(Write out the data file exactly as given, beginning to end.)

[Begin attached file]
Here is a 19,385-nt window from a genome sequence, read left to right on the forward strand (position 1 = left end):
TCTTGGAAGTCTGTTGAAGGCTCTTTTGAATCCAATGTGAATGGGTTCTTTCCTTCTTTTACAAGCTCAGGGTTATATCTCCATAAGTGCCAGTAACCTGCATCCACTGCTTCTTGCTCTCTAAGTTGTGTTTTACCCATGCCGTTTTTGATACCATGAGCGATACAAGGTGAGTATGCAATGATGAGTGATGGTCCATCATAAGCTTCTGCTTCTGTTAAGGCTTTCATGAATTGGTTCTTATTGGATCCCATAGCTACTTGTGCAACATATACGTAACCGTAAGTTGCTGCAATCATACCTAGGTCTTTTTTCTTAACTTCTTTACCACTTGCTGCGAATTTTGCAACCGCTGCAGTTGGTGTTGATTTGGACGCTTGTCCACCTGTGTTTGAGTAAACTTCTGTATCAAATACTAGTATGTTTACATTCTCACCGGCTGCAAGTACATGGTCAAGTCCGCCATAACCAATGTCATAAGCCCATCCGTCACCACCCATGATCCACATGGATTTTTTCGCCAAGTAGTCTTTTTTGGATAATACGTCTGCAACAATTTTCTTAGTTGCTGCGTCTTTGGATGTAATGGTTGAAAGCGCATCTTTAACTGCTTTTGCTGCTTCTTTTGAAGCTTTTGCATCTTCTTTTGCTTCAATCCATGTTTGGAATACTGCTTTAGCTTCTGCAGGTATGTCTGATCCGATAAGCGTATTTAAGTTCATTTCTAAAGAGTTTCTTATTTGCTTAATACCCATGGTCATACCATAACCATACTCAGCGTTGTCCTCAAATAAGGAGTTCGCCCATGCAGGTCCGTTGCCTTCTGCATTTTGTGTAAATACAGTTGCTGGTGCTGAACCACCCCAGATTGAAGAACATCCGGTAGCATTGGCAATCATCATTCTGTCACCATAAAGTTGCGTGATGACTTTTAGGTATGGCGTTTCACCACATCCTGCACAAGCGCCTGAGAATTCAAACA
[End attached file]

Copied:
Here is a 19,385-nt window from a genome sequence, read left to right on the forward strand (position 1 = left end):
TCTTGGAAGTCTGTTGAAGGCTCTTTTGAATCCAATGTGAATGGGTTCTTTCCTTCTTTTACAAGCTCAGGGTTATATCTCCATAAGTGCCAGTAACCTGCATCCACTGCTTCTTGCTCTCTAAGTTGTGTTTTACCCATGCCGTTTTTGATACCATGAGCGATACAAGGTGAGTATGCAATGATGAGTGATGGTCCATCATAAGCTTCTGCTTCTGTTAAGGCTTTCATGAATTGGTTCTTATTGGATCCCATAGCTACTTGTGCAACATATACGTAACCGTAAGTTGCTGCAATCATACCTAGGTCTTTTTTCTTAACTTCTTTACCACTTGCTGCGAATTTTGCAACCGCTGCAGTTGGTGTTGATTTGGACGCTTGTCCACCTGTGTTTGAGTAAACTTCTGTATCAAATACTAGTATGTTTACATTCTCACCGGCTGCAAGTACATGGTCAAGTCCGCCATAACCAATGTCATAAGCCCATCCGTCACCACCCATGATCCACATGGATTTTTTCGCCAAGTAGTCTTTTTTGGATAATACGTCTGCAACAATTTTCTTAGTTGCTGCGTCTTTGGATGTAATGGTTGAAAGCGCATCTTTAACTGCTTTTGCTGCTTCTTTTGAAGCTTTTGCATCTTCTTTTGCTTCAATCCATGTTTGGAATACTGCTTTAGCTTCTGCAGGTATGTCTGATCCGATAAGCGTATTTAAGTTCATTTCTAAAGAGTTTCTTATTTGCTTAATACCCATGGTCATACCATAACCATACTCAGCGTTGTCCTCAAATAAGGAGTTCGCCCATGCAGGTCCGTTGCCTTCTGCATTTTGTGTAAATACAGTTGCTGGTGCTGAACCACCCCAGATTGAAGAACATCCGGTAGCATTGGCAATCATCATTCTGTCACCATAAAGTTGCGTGATGACTTTTAGGTATGGCGTTTCACCACATCCTGCACAAGCGCCTGAGAATTCAAACA